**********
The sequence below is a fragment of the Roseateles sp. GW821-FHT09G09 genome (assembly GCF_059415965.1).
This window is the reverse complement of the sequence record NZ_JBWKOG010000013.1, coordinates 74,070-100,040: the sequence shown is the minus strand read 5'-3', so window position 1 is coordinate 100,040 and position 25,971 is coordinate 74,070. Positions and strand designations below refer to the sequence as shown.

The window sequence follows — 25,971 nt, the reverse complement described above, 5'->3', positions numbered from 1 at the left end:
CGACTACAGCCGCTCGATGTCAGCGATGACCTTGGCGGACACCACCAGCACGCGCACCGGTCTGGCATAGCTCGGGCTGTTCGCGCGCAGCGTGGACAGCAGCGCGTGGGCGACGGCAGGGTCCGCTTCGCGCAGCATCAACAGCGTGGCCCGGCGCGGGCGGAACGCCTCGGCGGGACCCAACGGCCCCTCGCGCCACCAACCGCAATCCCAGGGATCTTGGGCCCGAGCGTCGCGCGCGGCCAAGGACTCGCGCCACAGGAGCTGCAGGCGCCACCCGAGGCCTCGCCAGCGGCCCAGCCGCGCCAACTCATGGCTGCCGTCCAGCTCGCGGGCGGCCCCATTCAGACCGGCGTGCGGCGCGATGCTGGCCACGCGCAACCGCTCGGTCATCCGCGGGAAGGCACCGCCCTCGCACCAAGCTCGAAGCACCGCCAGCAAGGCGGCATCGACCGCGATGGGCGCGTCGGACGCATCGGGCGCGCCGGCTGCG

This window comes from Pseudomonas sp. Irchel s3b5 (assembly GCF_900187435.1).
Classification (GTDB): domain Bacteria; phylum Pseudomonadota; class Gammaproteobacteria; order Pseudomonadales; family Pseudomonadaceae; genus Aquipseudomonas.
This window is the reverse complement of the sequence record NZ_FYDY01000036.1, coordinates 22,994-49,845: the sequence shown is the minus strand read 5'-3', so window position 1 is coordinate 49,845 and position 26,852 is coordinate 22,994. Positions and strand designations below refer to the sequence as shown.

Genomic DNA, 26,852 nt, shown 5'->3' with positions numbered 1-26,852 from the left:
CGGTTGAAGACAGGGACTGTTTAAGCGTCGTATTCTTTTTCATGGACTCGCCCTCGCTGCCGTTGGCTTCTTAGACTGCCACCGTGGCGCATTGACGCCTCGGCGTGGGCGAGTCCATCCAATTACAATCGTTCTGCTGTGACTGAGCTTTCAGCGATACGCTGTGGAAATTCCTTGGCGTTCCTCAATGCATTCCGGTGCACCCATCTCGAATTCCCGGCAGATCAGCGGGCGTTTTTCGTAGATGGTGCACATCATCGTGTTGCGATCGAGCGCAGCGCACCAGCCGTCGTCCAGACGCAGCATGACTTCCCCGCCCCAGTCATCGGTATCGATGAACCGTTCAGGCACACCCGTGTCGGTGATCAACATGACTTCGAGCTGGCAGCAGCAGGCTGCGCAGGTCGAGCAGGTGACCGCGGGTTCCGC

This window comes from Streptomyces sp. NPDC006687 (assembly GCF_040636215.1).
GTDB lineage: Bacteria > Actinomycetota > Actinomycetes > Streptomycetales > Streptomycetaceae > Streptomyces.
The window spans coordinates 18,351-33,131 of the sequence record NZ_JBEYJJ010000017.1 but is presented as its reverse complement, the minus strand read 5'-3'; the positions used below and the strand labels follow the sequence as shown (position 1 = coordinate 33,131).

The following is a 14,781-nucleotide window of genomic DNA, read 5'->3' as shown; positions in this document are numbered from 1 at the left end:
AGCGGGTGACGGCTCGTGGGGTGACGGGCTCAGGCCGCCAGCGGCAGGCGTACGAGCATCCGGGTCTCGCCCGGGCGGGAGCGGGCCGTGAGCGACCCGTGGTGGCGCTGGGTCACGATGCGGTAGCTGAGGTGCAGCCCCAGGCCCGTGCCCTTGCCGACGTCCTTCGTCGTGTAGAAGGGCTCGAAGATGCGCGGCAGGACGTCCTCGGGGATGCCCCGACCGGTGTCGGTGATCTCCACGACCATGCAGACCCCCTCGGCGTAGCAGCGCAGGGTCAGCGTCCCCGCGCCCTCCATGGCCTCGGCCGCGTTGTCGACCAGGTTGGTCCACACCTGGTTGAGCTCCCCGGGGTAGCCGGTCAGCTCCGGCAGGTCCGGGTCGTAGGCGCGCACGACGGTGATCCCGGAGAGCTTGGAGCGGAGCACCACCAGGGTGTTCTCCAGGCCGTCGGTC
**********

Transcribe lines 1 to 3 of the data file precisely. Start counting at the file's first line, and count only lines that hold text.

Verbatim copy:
The sequence below is a fragment of the Roseateles sp. GW821-FHT09G09 genome (assembly GCF_059415965.1).
This window is the reverse complement of the sequence record NZ_JBWKOG010000013.1, coordinates 74,070-100,040: the sequence shown is the minus strand read 5'-3', so window position 1 is coordinate 100,040 and position 25,971 is coordinate 74,070. Positions and strand designations below refer to the sequence as shown.

The window sequence follows — 25,971 nt, the reverse complement described above, 5'->3', positions numbered from 1 at the left end: